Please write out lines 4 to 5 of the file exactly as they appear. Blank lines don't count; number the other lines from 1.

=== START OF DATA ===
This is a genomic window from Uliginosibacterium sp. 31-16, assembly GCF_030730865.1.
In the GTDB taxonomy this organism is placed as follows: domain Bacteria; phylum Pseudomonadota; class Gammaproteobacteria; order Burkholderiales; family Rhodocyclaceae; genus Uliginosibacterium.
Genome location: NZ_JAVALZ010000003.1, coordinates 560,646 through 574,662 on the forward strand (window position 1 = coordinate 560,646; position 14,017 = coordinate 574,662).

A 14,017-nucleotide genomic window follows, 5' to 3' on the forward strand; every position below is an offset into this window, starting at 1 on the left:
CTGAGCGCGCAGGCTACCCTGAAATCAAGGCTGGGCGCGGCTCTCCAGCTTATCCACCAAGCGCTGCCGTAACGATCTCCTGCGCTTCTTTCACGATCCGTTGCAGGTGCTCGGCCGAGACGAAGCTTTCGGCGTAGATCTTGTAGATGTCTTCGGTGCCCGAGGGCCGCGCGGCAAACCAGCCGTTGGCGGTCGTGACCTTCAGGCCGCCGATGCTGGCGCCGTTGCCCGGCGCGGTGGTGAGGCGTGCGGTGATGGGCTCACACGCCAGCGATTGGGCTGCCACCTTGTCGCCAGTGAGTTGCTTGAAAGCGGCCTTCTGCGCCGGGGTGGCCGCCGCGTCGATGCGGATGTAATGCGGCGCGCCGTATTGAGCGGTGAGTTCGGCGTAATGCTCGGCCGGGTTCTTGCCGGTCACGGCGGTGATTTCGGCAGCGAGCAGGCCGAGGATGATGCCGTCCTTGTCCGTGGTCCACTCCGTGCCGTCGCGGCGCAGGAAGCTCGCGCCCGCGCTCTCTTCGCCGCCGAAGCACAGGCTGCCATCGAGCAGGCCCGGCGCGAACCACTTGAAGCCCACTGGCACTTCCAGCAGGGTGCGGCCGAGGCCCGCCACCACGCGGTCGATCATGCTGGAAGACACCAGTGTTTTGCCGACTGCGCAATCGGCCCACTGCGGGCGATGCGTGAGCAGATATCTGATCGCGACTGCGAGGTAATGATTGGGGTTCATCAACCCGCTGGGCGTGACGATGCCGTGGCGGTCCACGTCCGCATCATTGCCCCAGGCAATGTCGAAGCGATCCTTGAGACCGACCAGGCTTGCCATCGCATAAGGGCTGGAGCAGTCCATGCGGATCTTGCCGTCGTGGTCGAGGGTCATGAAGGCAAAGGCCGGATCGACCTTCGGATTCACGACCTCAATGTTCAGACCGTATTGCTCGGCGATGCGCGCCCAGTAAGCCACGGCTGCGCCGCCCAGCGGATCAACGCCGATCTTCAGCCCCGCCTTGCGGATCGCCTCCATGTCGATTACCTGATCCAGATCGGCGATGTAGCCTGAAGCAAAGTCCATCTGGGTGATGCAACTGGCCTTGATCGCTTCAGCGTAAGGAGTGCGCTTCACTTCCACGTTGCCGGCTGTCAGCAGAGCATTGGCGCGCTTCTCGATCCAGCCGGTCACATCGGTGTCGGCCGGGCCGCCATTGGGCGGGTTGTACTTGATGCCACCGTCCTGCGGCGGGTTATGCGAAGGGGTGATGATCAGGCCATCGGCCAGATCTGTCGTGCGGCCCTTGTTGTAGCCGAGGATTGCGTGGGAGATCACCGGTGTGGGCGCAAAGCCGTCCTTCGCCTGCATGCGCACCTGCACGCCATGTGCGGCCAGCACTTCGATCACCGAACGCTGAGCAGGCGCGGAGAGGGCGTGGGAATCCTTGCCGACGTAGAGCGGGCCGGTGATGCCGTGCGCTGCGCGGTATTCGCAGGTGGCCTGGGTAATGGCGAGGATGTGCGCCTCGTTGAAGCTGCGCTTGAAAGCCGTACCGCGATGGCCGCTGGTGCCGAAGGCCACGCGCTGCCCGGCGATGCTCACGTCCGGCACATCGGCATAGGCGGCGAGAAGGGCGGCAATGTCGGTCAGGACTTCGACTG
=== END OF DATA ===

A 14,017-nucleotide genomic window follows, 5' to 3' on the forward strand; every position below is an offset into this window, starting at 1 on the left:
CTGAGCGCGCAGGCTACCCTGAAATCAAGGCTGGGCGCGGCTCTCCAGCTTATCCACCAAGCGCTGCCGTAACGATCTCCTGCGCTTCTTTCACGATCCGTTGCAGGTGCTCGGCCGAGACGAAGCTTTCGGCGTAGATCTTGTAGATGTCTTCGGTGCCCGAGGGCCGCGCGGCAAACCAGCCGTTGGCGGTCGTGACCTTCAGGCCGCCGATGCTGGCGCCGTTGCCCGGCGCGGTGGTGAGGCGTGCGGTGATGGGCTCACACGCCAGCGATTGGGCTGCCACCTTGTCGCCAGTGAGTTGCTTGAAAGCGGCCTTCTGCGCCGGGGTGGCCGCCGCGTCGATGCGGATGTAATGCGGCGCGCCGTATTGAGCGGTGAGTTCGGCGTAATGCTCGGCCGGGTTCTTGCCGGTCACGGCGGTGATTTCGGCAGCGAGCAGGCCGAGGATGATGCCGTCCTTGTCCGTGGTCCACTCCGTGCCGTCGCGGCGCAGGAAGCTCGCGCCCGCGCTCTCTTCGCCGCCGAAGCACAGGCTGCCATCGAGCAGGCCCGGCGCGAACCACTTGAAGCCCACTGGCACTTCCAGCAGGGTGCGGCCGAGGCCCGCCACCACGCGGTCGATCATGCTGGAAGACACCAGTGTTTTGCCGACTGCGCAATCGGCCCACTGCGGGCGATGCGTGAGCAGATATCTGATCGCGACTGCGAGGTAATGATTGGGGTTCATCAACCCGCTGGGCGTGACGATGCCGTGGCGGTCCACGTCCGCATCATTGCCCCAGGCAATGTCGAAGCGATCCTTGAGACCGACCAGGCTTGCCATCGCATAAGGGCTGGAGCAGTCCATGCGGATCTTGCCGTCGTGGTCGAGGGTCATGAAGGCAAAGGCCGGATCGACCTTCGGATTCACGACCTCAATGTTCAGACCGTATTGCTCGGCGATGCGCGCCCAGTAAGCCACGGCTGCGCCGCCCAGCGGATCAACGCCGATCTTCAGCCCCGCCTTGCGGATCGCCTCCATGTCGATTACCTGATCCAGATCGGCGATGTAGCCTGAAGCAAAGTCCATCTGGGTGATGCAACTGGCCTTGATCGCTTCAGCGTAAGGAGTGCGCTTCACTTCCACGTTGCCGGCTGTCAGCAGAGCATTGGCGCGCTTCTCGATCCAGCCGGTCACATCGGTGTCGGCCGGGCCGCCATTGGGCGGGTTGTACTTGATGCCACCGTCCTGCGGCGGGTTATGCGAAGGGGTGATGATCAGGCCATCGGCCAGATCTGTCGTGCGGCCCTTGTTGTAGCCGAGGATTGCGTGGGAGATCACCGGTGTGGGCGCAAAGCCGTCCTTCGCCTGCATGCGCACCTGCACGCCATGTGCGGCCAGCACTTCGATCACCGAACGCTGAGCAGGCGCGGAGAGGGCGTGGGAATCCTTGCCGACGTAGAGCGGGCCGGTGATGCCGTGCGCTGCGCGGTATTCGCAGGTGGCCTGGGTAATGGCGAGGATGTGCGCCTCGTTGAAGCTGCGCTTGAAAGCCGTACCGCGATGGCCGCTGGTGCCGAAGGCCACGCGCTGCCCGGCGATGCTCACGTCCGGCACATCGGCATAGGCGGCGAGAAGGGCGGCAATGTCGGTCAGGACTTCGACTG